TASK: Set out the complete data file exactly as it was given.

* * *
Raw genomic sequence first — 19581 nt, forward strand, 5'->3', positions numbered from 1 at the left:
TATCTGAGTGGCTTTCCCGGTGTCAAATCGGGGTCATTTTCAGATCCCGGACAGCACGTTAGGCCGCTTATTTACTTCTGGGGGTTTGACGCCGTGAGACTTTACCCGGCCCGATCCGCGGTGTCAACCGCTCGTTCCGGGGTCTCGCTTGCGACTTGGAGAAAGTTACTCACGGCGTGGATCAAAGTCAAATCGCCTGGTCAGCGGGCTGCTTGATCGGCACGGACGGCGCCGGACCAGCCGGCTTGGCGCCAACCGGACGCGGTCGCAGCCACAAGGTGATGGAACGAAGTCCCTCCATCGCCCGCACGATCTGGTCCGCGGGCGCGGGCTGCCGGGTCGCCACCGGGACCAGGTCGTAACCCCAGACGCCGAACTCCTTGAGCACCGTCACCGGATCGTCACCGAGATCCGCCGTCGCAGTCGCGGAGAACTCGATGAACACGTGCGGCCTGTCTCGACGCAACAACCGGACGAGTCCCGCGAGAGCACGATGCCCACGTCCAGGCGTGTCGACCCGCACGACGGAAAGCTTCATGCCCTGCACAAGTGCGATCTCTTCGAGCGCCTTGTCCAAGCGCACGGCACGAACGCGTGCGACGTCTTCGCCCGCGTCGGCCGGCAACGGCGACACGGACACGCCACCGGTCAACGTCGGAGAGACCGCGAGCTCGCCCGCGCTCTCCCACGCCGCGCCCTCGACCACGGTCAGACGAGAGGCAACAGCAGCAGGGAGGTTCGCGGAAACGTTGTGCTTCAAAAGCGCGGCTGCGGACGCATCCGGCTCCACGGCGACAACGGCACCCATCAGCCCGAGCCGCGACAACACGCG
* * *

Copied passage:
Raw genomic sequence first — 19581 nt, forward strand, 5'->3', positions numbered from 1 at the left:
TATCTGAGTGGCTTTCCCGGTGTCAAATCGGGGTCATTTTCAGATCCCGGACAGCACGTTAGGCCGCTTATTTACTTCTGGGGGTTTGACGCCGTGAGACTTTACCCGGCCCGATCCGCGGTGTCAACCGCTCGTTCCGGGGTCTCGCTTGCGACTTGGAGAAAGTTACTCACGGCGTGGATCAAAGTCAAATCGCCTGGTCAGCGGGCTGCTTGATCGGCACGGACGGCGCCGGACCAGCCGGCTTGGCGCCAACCGGACGCGGTCGCAGCCACAAGGTGATGGAACGAAGTCCCTCCATCGCCCGCACGATCTGGTCCGCGGGCGCGGGCTGCCGGGTCGCCACCGGGACCAGGTCGTAACCCCAGACGCCGAACTCCTTGAGCACCGTCACCGGATCGTCACCGAGATCCGCCGTCGCAGTCGCGGAGAACTCGATGAACACGTGCGGCCTGTCTCGACGCAACAACCGGACGAGTCCCGCGAGAGCACGATGCCCACGTCCAGGCGTGTCGACCCGCACGACGGAAAGCTTCATGCCCTGCACAAGTGCGATCTCTTCGAGCGCCTTGTCCAAGCGCACGGCACGAACGCGTGCGACGTCTTCGCCCGCGTCGGCCGGCAACGGCGACACGGACACGCCACCGGTCAACGTCGGAGAGACCGCGAGCTCGCCCGCGCTCTCCCACGCCGCGCCCTCGACCACGGTCAGACGAGAGGCAACAGCAGCAGGGAGGTTCGCGGAAACGTTGTGCTTCAAAAGCGCGGCTGCGGACGCATCCGGCTCCACGGCGACAACGGCACCCATCAGCCCGAGCCGCGACAACACGCG